1 Sep 2015

Cost of June floods still rising

6:48 pm on 1 September 2015

The economic impact of the June floods in the Whanganui-Taranaki area has reached $275 million.

Farmers continue to feel the aftermath of severe flooding in the western lower North Island in June.

Farmers continue to feel the aftermath of severe flooding in the western lower North Island in June. Photo: SUPPLIED

The Manawatu-Whanganui Regional Council originally estimated the economic impact of the the floods at $120 million but today the Government revised that up to $275 million.

Civil Defence Minister Nikki Kaye visited the region and announced an extra $2.6 million relief package for the worst affected parts of Taranaki, Whanganui and Manawatu.

Ms Kaye told regional mayors the June event was not as bad as the 2004 floods -- which cost more than $350 million -- but she was worried it hit rural areas particularly hard.

She said the new package -- which was in addition to the $4.5 million already announced -- targeted those rural communities.

"We've know there is a group of people in rural communities who've been hit pretty hard and this is about helping the recovery of and getting people back on their feet.

"We know some people haven't been able to access parts of their properties until quite late after the event and so this $2.6 million is focused on enabling people in the rural community to get back on their feet."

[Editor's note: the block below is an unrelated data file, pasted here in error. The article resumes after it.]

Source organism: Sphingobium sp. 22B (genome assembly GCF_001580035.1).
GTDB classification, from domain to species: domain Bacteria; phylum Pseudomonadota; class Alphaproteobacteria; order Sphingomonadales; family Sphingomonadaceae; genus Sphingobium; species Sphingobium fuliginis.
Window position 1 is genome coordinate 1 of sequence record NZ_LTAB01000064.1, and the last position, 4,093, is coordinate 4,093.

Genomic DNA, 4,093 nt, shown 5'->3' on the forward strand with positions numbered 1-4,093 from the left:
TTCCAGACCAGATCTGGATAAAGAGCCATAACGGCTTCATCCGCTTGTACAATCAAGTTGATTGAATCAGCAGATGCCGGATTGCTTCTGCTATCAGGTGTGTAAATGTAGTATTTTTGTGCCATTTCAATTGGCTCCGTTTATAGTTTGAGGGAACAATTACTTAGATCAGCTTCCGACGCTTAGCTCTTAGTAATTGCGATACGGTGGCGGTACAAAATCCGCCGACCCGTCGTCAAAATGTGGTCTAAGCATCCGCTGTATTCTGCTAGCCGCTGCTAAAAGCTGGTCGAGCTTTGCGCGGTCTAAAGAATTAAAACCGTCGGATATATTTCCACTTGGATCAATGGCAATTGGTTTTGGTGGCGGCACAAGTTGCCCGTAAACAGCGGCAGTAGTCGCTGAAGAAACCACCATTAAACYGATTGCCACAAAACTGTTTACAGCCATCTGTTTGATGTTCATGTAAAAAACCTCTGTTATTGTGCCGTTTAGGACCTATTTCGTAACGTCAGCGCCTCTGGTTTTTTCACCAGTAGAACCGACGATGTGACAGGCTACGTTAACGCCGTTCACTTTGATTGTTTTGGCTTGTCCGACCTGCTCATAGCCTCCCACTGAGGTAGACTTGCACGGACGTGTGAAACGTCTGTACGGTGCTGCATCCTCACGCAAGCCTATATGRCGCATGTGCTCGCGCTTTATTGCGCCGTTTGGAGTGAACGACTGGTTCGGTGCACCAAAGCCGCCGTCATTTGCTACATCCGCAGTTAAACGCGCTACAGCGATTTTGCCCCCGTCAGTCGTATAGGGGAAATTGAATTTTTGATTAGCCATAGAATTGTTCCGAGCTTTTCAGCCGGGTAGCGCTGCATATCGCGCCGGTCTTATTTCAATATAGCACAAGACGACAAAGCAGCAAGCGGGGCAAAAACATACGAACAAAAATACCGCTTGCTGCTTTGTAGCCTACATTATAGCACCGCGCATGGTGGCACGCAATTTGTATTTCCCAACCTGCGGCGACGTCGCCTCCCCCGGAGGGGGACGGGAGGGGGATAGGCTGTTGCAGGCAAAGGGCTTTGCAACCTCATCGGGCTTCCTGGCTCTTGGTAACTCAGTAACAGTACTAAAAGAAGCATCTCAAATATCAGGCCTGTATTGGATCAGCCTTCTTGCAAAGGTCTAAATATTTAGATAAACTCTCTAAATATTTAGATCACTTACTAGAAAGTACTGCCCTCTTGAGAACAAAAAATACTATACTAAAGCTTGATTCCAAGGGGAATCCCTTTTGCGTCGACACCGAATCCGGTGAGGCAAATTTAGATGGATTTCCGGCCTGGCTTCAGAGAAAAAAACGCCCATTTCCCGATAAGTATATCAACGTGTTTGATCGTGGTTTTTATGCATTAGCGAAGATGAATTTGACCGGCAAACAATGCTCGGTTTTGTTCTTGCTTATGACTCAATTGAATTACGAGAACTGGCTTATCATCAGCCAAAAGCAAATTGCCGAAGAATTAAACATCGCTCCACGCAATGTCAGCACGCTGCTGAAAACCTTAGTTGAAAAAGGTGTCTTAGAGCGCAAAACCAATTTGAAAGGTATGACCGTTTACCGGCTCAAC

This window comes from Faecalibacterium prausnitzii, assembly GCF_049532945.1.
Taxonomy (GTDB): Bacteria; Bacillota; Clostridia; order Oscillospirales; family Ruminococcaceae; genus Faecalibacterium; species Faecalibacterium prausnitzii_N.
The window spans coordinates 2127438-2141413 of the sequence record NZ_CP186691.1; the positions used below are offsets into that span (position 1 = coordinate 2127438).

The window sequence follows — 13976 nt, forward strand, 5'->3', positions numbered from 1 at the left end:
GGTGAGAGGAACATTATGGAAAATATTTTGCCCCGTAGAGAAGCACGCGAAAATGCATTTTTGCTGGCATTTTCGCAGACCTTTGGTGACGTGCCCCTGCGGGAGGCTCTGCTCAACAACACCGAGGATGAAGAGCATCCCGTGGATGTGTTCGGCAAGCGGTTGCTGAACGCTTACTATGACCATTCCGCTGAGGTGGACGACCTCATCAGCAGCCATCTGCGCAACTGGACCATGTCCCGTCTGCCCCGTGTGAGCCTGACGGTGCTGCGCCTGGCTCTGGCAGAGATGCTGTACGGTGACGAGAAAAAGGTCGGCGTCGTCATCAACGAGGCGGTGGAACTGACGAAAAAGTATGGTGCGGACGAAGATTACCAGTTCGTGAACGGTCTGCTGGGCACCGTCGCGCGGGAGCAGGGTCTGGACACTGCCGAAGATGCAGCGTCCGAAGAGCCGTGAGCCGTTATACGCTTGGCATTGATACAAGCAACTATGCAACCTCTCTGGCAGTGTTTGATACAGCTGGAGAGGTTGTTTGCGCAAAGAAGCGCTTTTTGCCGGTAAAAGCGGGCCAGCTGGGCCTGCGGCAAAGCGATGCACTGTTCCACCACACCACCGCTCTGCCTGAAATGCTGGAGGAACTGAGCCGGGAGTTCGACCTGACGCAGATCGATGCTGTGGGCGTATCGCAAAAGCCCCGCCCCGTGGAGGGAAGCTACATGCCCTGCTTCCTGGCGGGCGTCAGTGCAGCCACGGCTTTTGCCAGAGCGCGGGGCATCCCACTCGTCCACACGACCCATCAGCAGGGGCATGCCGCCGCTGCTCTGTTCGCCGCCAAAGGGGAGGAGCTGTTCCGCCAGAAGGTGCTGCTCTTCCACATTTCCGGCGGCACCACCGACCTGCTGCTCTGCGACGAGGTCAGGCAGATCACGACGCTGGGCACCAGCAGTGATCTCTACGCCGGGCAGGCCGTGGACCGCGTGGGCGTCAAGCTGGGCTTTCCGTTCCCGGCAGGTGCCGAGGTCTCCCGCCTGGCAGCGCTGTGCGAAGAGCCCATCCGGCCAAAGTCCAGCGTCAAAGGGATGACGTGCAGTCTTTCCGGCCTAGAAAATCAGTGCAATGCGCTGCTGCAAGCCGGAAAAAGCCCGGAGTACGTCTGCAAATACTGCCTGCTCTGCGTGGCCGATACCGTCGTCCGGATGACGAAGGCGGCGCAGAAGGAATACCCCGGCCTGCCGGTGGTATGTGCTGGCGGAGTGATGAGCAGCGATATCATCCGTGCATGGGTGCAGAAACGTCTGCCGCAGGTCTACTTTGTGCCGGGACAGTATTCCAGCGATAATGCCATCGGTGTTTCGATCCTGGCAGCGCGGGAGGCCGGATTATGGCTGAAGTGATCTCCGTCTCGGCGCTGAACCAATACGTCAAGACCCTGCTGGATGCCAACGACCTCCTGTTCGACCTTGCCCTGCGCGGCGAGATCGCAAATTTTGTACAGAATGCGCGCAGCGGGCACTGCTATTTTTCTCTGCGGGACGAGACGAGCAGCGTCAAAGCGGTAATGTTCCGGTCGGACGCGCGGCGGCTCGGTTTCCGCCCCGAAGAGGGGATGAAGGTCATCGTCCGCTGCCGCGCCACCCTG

The package includes $1.28 million for rural infrastructure repairs and $457,000 for a Rural Recovery Co-ordinator and extra psychosocial support for farming communities.

Another $500,000 will go to Enhanced Taskforce Green to assist the clean-up, and $400,000 to prepare for future emergencies.

Ms Kaye said repairing the regions' roads and infrastructure would have the biggest single cost.

"Between central and local government we're estimating the bill is between $80 million and $90 million, and we're saying we are going to be contributing at least 70 percent of that but the numbers are still coming through so it could be higher."

Whanganui farmer Stephen Goldsbury.

Whanganui farmer Stephen Goldsbury. Photo: RNZ / Robin Martin

Whanganui farmer Stephen Goldsbury, who has properties in the Waitotara Valley and Kaitoke, said the affected farmers could always do with more support.

"Yes, well of course it is never enough and that's the reality of it, but I know a couple of days after the flood i said then farmers are going to need an awful lot of help to get through this.

"The damage is worse than 2004 by a long way in the Waitotara Valley -- it's absolutely horrific."

Mr Goldsbury said his business had ground to a halt since the flood but he was not looking for a handout.

"Well the Government's only got so many dollars and you've got to be realistic. I think it's more important that the banks really stay with their farmers because a lot of farmers are going to be running big deficits because of this flood for two or three years I think."

Whanganui mayor Annette Main said she was satisfied with the new package but she wanted to see the Government increase its contribution to repairing roads.

"We're looking at $4 million cost in total in terms of our share of the damage to our roads but it is not just that that will be a cost to the ratepayers. It's a three year fix for the Whanganui River Road so the cost is not only that cost to the ratepayers it's also the cost of lost production as well."

Negotiations over what share the New Zealand Transport Agency will pay for roading repairs are due to wrap up with the local authorities in six to eight weeks.

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